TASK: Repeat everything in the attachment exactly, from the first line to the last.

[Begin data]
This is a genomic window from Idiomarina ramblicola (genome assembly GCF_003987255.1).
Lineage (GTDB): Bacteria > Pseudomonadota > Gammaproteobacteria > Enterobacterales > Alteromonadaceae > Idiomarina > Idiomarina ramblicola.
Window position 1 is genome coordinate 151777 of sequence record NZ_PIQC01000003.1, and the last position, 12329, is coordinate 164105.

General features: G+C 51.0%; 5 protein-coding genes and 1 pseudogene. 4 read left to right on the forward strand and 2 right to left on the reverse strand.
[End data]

This is a genomic window from Idiomarina ramblicola (genome assembly GCF_003987255.1).
Lineage (GTDB): Bacteria > Pseudomonadota > Gammaproteobacteria > Enterobacterales > Alteromonadaceae > Idiomarina > Idiomarina ramblicola.
Window position 1 is genome coordinate 151777 of sequence record NZ_PIQC01000003.1, and the last position, 12329, is coordinate 164105.

General features: G+C 51.0%; 5 protein-coding genes and 1 pseudogene. 4 read left to right on the forward strand and 2 right to left on the reverse strand.